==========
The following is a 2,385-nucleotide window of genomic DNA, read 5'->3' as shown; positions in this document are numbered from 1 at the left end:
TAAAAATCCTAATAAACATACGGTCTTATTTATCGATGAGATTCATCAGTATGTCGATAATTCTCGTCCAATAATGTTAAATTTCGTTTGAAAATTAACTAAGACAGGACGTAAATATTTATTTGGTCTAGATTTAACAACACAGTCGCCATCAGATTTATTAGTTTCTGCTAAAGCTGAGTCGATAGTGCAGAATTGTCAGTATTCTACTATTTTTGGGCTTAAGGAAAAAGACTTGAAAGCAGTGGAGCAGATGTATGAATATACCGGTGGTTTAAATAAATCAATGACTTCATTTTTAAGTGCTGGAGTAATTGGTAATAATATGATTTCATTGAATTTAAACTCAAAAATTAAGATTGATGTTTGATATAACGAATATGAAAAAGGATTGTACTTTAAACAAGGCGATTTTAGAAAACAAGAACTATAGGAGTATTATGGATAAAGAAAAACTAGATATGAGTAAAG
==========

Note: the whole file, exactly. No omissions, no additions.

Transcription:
The following is a 2,385-nucleotide window of genomic DNA, read 5'->3' as shown; positions in this document are numbered from 1 at the left end:
TAAAAATCCTAATAAACATACGGTCTTATTTATCGATGAGATTCATCAGTATGTCGATAATTCTCGTCCAATAATGTTAAATTTCGTTTGAAAATTAACTAAGACAGGACGTAAATATTTATTTGGTCTAGATTTAACAACACAGTCGCCATCAGATTTATTAGTTTCTGCTAAAGCTGAGTCGATAGTGCAGAATTGTCAGTATTCTACTATTTTTGGGCTTAAGGAAAAAGACTTGAAAGCAGTGGAGCAGATGTATGAATATACCGGTGGTTTAAATAAATCAATGACTTCATTTTTAAGTGCTGGAGTAATTGGTAATAATATGATTTCATTGAATTTAAACTCAAAAATTAAGATTGATGTTTGATATAACGAATATGAAAAAGGATTGTACTTTAAACAAGGCGATTTTAGAAAACAAGAACTATAGGAGTATTATGGATAAAGAAAAACTAGATATGAGTAAAG